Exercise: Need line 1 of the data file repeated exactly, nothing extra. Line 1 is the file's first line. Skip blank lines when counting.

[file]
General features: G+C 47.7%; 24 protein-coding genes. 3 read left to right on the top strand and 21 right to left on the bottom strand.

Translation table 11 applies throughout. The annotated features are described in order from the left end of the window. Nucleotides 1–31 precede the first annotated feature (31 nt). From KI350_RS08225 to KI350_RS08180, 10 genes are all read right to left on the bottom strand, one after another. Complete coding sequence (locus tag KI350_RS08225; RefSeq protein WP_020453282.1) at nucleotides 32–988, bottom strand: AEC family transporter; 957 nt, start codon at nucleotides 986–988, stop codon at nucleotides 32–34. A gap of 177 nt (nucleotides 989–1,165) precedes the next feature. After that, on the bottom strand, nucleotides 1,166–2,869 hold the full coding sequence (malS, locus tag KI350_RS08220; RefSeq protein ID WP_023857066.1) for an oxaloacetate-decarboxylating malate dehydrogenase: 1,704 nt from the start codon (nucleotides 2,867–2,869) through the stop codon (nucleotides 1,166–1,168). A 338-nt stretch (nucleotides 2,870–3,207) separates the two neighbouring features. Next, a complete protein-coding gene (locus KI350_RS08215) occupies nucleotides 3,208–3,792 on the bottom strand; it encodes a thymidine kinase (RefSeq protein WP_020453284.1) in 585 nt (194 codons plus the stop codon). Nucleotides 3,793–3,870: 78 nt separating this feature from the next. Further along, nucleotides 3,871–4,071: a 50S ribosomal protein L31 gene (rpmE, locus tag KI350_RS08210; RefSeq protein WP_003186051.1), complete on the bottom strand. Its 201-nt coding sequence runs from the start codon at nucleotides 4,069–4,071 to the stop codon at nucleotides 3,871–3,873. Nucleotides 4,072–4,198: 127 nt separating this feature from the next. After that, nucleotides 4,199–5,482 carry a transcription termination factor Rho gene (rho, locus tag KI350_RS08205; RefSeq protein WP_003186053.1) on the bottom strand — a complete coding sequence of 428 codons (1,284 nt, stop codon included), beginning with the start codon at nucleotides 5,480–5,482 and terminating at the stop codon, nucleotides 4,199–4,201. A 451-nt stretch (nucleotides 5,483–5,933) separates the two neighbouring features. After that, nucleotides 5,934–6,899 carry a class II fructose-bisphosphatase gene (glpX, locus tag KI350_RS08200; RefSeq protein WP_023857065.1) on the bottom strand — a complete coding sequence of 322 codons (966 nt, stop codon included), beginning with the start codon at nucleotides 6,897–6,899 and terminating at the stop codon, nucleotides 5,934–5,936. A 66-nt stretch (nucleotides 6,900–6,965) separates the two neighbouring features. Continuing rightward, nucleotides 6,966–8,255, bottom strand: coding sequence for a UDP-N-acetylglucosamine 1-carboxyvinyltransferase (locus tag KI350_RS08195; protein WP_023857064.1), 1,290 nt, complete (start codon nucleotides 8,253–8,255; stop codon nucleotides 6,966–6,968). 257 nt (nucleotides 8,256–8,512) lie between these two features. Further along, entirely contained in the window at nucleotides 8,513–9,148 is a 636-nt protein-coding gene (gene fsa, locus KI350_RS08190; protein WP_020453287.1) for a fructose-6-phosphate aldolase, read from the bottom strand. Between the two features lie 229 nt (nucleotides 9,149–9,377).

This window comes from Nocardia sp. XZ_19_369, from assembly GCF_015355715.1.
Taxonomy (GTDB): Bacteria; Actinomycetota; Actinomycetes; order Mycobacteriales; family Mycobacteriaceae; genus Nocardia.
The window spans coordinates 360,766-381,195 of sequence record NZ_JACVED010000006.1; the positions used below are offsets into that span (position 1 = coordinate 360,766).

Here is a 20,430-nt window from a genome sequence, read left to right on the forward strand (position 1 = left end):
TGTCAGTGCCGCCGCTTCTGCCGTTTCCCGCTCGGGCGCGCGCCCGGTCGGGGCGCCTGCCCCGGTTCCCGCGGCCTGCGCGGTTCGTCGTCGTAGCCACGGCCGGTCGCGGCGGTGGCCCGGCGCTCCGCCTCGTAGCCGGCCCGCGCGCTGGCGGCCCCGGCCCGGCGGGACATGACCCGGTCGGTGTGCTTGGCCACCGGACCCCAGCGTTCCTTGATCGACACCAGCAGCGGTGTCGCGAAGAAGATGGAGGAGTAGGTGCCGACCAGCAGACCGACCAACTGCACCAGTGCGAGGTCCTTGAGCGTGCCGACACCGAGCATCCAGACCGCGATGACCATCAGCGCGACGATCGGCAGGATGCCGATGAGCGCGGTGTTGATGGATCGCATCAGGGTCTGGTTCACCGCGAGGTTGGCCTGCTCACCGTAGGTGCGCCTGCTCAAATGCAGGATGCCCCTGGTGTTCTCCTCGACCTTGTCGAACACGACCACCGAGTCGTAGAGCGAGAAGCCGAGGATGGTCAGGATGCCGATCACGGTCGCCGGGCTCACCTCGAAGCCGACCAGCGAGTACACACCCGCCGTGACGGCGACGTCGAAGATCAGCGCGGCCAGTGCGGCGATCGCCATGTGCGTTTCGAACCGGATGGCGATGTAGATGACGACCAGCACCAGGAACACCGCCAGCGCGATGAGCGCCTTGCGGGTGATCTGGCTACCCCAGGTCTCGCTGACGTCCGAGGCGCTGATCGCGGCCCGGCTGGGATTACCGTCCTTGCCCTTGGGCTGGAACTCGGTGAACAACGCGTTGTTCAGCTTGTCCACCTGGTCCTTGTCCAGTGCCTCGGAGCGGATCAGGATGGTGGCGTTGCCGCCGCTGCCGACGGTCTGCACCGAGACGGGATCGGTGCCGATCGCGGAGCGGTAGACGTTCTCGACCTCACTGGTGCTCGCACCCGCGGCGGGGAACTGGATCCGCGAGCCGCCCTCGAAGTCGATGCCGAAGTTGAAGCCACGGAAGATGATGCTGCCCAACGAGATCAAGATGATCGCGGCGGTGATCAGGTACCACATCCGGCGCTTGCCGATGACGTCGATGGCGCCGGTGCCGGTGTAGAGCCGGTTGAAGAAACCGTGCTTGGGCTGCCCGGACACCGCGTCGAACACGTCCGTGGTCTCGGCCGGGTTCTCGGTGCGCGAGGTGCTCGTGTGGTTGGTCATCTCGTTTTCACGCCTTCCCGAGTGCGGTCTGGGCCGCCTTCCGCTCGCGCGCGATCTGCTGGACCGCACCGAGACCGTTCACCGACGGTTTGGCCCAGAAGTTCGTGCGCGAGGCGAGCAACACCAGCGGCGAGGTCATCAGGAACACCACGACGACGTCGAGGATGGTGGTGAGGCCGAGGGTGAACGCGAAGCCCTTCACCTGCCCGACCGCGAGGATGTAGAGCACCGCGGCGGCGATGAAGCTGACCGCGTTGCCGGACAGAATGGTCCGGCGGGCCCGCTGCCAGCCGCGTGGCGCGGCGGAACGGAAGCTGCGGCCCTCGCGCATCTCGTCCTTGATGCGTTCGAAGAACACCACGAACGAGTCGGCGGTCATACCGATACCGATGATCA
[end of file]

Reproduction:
General features: G+C 47.7%; 24 protein-coding genes. 3 read left to right on the top strand and 21 right to left on the bottom strand.